The National Federation of the Blind celebrated their 75th anniversary and their Connecticut affiliate held their 44th annual state convention in New London in November.
From Nov. 6 through Nov. 8, the annual convention consisted of several vendors and activists who collectively came together to hold this informational event at the Holiday Inn.
Logan Tech, a design and manufacturing company focusing on assistive technology for the visually impaired and non-verbal community, was represented by their sales manager Gary Tilbe. Glenn Dobbs, CEO of Logan Tech, was inspired to further develop this idea of technological assistance through his son Logan who has severe autism.
“Whether it’s the blind community, autistic community or non-verbal community; Logan Tech has helped many,” Tilbe said. Tilbe served as an advocate for the visually disabled at the NFB-CT convention, showcasing a few of the company’s latest technological advancements. One of their latest achievements, the Braille Label Maker allows for simplistic embossing in braille; useful for people of all ages who are learning braille as well as those who are already familiar with the language. The device also has a keyboard input for individuals who do not understand braille, but still have the need to use the braille labeling system.
Technological advances such as the ones Logan Tech offers, help the blind community live independently. “Expectations are very low in society; people will see someone who is blind and assume they can’t do certain things,” Erin Guillory, an advocate from the Louisiana Center for the Blind, said. He explained that positivity is key when coping with the stereotypes that fall onto those with visual imparities. “My wife is sighted,” Guillory said, a testament to the fact that human nature and compassion can transcend these disabilities.
“We need to be treated with dignity. We’re people like anyone else,” said Esther Levegnale, a board member with the NFB-CT Greater Hartford chapter, as well as secretary for the organizations Board of Directors. “The only difference is that we use alternative techniques,” Levegnale said.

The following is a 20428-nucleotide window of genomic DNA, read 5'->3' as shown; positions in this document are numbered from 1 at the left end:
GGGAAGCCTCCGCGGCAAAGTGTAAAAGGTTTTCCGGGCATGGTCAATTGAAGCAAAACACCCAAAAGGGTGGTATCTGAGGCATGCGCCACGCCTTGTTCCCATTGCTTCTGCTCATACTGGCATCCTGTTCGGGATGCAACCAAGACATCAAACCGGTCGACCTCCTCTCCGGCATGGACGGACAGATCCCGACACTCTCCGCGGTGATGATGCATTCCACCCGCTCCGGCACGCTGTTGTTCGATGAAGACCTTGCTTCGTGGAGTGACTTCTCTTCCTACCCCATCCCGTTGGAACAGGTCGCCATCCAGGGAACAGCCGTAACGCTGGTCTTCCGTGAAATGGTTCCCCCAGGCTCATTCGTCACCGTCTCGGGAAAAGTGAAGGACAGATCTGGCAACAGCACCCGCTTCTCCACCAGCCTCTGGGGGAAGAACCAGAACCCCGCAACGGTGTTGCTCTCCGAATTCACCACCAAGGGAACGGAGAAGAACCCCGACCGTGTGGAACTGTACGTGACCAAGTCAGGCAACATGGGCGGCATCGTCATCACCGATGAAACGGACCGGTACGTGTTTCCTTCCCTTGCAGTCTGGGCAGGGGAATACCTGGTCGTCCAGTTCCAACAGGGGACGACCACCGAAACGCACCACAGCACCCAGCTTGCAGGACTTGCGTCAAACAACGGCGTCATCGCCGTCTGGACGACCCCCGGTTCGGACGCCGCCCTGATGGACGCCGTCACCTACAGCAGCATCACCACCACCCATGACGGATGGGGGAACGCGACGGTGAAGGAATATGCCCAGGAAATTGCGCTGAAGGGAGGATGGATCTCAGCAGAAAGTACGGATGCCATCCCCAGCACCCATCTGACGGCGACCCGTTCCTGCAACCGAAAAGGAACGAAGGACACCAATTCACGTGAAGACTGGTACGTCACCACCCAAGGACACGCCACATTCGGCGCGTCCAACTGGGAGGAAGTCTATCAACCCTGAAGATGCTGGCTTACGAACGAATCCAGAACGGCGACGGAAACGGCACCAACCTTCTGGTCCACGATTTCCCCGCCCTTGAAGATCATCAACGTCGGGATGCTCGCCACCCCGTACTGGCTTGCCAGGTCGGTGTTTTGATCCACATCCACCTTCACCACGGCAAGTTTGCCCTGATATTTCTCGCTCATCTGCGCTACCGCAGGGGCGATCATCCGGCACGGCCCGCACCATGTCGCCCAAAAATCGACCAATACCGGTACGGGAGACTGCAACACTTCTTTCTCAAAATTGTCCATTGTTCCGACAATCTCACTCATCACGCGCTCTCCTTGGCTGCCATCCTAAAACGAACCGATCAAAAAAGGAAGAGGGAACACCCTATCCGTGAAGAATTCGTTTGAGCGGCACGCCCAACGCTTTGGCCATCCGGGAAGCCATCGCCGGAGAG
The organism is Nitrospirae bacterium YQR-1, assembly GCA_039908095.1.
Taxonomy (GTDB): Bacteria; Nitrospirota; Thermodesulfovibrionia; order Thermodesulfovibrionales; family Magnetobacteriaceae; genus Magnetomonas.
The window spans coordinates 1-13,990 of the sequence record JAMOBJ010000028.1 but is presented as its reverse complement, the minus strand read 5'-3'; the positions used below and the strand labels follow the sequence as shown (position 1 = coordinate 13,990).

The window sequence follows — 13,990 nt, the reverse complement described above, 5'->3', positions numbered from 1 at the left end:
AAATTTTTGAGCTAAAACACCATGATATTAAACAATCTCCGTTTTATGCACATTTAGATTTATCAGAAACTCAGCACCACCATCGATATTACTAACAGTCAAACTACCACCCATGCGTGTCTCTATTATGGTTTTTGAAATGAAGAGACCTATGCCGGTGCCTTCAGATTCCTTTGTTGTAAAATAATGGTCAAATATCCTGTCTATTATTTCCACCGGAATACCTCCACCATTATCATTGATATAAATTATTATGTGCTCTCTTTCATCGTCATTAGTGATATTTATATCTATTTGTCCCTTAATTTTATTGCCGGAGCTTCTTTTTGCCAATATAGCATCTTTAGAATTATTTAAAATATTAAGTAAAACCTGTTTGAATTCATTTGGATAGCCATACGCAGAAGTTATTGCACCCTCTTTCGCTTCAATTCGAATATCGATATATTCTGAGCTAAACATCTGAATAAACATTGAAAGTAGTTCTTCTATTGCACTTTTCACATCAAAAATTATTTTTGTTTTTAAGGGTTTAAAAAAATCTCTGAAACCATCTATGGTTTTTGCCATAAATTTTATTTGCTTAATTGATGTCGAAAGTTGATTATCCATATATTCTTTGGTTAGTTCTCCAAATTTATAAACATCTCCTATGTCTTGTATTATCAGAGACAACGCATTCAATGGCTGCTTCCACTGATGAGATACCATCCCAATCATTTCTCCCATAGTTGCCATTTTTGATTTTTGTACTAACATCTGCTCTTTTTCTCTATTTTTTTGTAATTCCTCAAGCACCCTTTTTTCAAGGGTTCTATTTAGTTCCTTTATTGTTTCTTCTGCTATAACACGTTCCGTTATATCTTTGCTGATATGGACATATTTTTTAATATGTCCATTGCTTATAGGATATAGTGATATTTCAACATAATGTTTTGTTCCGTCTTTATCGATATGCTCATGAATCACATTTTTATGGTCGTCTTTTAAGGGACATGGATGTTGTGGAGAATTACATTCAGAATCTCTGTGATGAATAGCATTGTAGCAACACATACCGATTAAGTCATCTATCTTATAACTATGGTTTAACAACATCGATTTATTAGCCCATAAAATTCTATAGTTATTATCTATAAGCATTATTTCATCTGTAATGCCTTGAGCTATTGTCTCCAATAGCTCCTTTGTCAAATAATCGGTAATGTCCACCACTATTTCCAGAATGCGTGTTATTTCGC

Levegnale explained that the NFB advocates in a lot of areas in education and employment. “We speak to our congressmen in Washington about different issues,” Levegnale said, such as having all technological devices accessible for everyone and employers paying no lower than minimal wage regardless of the employee’s disability.
Federal programs such as the National Library Service for the Blind and Physically Handicapped, NLS, provide service to assist people who are unable to read or use standard print. “It brings the world to those who are blind,” Gordon Reddick, director of the Connecticut State LBPH, said. This service is accessible without costs through postage-free mail to people who meet the eligibility requirements.
“Just like a public library,” he said. Those that are visually impaired can experience literature through braille format and audio material.
Those various technological advancements and services bring more opportunities for growth and learning for people that are blind, helping to bridge the gap between the quality of life of visually handicapped citizens and our general populace. Education and literacy are essential for people regardless of any imparities.
Gradually, with the advocates from the National Federation of the Blind and the many services reaching out to the blind community, the nation is shifting toward enabling a more open minded and proactive approach to raising the standard of living for those affected by visual and audio related conditions.